The “Real” Secret Sauce

What do McDonald’s and Netflix have in common? Well, the answer to that is that both companies derive significant value from assets that are secondary to their stated core mission. While McDonald’s is well known for its low-cost fast-food, it is less commonly known that their true source of value stems from owning and leasing the properties on which its franchises are located. Today, McDonald’s isn’t only the biggest fast-food chain in the world, it’s also one of the biggest real estate companies, with properties valued at more than $28 billion. In the same way that McDonald’s understood that their key cash cow was in real estate and not hamburgers, Netflix understands that data at scale is the true source of its worth, not content.

Data is Prime Property – The More You Have, The More You’re Worth

What does this mean for broadcasters and service providers? It’s the understanding that quality content alone is not enough these days to succeed in the media business. The beaten phrase “Content is King!” should now be caveated with “Data is Queen!”. The first to truly understand this were Netflix. From inception of its streaming service in early 2007, Netflix gathered user data and used it not only to improve recommendations and keep users engaged but also to improve its original content lineup, which, in return, provided them with increased brand recognition and fueled their massive subscriber growth over the years. The cycle goes like this: content (at a low-cost price) lures viewers to your platform, who feed your system with data, which you can use to improve your service, which will help you upsell to the existing subscribers and grow beyond your current footprint to potentially new market segments.

In just over 11 years, Netflix has acquired an unparalleled database of over 125 million subscribers worldwide. It is therefore no surprise that today Netflix boasts a market cap that, benchmarked against other media companies, is second only to Disney – the world’s largest media conglomerate.

To Own the Data You Must First Own the Platform and the User Experience

Gaining exclusive access to user data is so important that content providers across the globe are increasingly willing to risk their existing traditional relationships with MSOs and go direct-to-consumer, launching their own streaming services. By engaging users directly, they gain both brand recognition as well as an unprecedented understanding of how much their content is worth, which allows them to negotiate better deals with the MSO distribution channel. This and more; by going direct-to-consumer, broadcasters like HBO and MediaCorp can now engage viewers in a variety of ways and experiment with new business models, enabling them to rely less on advertising and content rights as their only two sources of income. MediaCorp for example, monetizes its original content by offering premium access to trailing episodes of popular shows before they air on TV, thus, pioneering new business models previously unthought of.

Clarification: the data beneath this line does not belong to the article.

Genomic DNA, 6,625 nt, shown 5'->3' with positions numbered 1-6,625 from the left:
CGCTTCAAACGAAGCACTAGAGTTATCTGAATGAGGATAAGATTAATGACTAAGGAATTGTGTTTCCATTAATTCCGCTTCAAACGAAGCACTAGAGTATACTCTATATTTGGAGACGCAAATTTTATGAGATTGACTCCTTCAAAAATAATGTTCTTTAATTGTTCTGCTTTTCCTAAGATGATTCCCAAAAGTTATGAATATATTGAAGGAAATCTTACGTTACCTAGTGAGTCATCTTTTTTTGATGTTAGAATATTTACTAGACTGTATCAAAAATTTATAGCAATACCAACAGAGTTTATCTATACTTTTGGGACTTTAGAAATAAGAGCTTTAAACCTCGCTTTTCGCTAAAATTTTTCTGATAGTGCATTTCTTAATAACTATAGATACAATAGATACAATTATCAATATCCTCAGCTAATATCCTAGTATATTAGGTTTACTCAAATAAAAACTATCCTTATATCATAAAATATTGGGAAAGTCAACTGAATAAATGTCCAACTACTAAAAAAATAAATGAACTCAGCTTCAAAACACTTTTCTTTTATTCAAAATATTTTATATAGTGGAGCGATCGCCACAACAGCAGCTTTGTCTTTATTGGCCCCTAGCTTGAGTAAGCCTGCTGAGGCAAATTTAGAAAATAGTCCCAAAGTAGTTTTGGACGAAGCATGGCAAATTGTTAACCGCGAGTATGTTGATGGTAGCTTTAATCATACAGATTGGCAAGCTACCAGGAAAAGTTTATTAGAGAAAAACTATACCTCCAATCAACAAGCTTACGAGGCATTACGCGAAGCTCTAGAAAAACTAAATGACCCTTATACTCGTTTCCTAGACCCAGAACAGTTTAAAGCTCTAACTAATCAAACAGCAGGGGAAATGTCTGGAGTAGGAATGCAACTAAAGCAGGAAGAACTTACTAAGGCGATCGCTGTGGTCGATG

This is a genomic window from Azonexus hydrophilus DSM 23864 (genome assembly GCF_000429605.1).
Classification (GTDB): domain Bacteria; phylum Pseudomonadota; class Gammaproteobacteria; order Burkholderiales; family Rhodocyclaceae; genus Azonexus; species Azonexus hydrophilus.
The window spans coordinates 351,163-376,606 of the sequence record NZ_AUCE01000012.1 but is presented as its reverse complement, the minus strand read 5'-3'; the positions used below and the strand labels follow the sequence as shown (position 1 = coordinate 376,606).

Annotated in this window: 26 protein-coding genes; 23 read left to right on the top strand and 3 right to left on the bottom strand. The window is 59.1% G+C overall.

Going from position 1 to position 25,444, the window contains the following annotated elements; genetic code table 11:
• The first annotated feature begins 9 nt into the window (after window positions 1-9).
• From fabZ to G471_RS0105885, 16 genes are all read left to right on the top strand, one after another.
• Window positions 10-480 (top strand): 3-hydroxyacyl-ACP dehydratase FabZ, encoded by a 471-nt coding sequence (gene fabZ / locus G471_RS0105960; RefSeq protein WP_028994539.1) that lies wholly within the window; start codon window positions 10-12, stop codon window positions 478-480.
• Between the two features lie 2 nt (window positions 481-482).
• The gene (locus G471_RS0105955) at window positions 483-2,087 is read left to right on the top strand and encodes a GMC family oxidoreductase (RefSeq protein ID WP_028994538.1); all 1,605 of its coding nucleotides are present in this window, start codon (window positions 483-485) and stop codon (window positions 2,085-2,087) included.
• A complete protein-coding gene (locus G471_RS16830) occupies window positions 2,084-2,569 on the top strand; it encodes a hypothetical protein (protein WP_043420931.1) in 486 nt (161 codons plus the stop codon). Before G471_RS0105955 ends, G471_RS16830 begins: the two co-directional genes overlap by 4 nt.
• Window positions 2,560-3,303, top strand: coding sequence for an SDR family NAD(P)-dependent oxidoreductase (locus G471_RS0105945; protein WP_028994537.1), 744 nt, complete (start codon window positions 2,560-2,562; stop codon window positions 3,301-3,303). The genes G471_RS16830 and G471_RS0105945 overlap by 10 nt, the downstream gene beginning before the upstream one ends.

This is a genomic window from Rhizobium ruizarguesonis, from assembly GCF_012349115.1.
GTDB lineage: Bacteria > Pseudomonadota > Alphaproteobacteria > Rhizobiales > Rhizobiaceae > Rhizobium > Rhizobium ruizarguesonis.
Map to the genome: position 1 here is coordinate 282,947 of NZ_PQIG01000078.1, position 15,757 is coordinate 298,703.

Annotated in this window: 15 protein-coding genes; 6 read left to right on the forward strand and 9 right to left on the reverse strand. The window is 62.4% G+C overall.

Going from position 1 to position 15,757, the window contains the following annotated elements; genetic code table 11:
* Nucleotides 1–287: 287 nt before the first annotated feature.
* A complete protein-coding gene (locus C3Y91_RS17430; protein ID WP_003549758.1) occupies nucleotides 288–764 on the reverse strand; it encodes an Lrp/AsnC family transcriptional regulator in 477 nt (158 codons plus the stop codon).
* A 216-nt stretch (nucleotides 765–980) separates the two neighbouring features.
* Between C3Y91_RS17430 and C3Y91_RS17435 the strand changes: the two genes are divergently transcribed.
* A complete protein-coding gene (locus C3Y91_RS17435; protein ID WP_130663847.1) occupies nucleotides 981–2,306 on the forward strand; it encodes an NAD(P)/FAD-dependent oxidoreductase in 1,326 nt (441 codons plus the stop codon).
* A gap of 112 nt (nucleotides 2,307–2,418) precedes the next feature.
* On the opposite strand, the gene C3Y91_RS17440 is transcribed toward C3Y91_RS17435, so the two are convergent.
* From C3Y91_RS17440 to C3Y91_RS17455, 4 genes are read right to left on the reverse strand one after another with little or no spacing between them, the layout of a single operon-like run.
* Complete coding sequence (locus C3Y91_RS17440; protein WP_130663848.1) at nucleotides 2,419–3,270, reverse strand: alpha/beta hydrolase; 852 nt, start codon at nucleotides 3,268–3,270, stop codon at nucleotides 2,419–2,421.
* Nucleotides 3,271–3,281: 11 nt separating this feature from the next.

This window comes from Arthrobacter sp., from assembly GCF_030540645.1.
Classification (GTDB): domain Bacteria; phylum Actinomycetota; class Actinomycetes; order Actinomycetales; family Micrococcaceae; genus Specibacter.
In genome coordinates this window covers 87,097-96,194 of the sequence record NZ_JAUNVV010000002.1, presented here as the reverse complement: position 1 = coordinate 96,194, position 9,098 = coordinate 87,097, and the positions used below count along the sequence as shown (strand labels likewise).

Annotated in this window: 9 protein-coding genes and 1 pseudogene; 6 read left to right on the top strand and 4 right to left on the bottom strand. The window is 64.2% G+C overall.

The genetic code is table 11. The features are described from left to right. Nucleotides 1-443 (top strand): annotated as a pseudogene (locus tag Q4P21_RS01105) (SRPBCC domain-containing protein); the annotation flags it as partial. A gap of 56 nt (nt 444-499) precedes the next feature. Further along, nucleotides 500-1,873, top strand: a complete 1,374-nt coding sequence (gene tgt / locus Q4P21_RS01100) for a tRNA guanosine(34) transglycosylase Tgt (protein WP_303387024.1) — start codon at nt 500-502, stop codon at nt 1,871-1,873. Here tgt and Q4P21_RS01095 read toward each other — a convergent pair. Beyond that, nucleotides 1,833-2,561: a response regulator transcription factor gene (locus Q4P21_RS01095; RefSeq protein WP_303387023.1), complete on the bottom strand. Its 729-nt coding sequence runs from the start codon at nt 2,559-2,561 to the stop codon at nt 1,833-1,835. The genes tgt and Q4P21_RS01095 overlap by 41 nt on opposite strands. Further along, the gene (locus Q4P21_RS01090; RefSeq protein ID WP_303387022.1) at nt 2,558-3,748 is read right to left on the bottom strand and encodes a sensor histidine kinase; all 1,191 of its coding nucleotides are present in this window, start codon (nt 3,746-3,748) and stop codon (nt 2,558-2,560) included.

Applying the McDonald’s-Netflix Model to the Asian Market

Across Southeast Asia, many broadcasters seeking to address their audience online are faced with a challenging decision: either invest in their own OTT solutions or opt for the YouTube rev-share model. At first glance, YouTube seems like a good option, since it’s provided “free” and without any upfront investment in infrastructure. However, those looking to simply dump their content on YouTube and collect the ad-revenue will not only cannibalize their existing business (as Google reaps a hefty part of the revenue) but also undermine their long-term survival (since Google are exposed to more data than is eventually shared with the content provider). In a world where data is increasingly becoming the new currency, handing over your precious user data to others is nothing short of a suicidal move. Furthermore, in the long run, preferring YouTube’s user experience over your own will only enhance YouTube’s brand equity and erode yours.

The Value of User Data

It is no secret that today media organizations of all sizes are accumulating massive amounts of data, on an ongoing basis, as an imperative part of their business strategy. However, knowing which data to collect, and more importantly, how to analyze it to extract meaningful business insights is what sets apart a stellar business from a mediocre one. Turning data into actionable intelligence is the real secret sauce. Furthermore, regulatory requirements now impose limitations on how this precious data can be obtained, kept and used. Therefore, just like any asset, data too needs to be handled by experienced personnel who know the ins and outs of data collection and protection.

Whether your goals are to reduce churn, increase revenue, grow your subscriber base, diversify your sources of income, negotiate better distribution deals, increase brand awareness or improve user experience, quality data at scale is required across all facets of your business. Simply put – if you don’t understand your data, you don’t understand your business.

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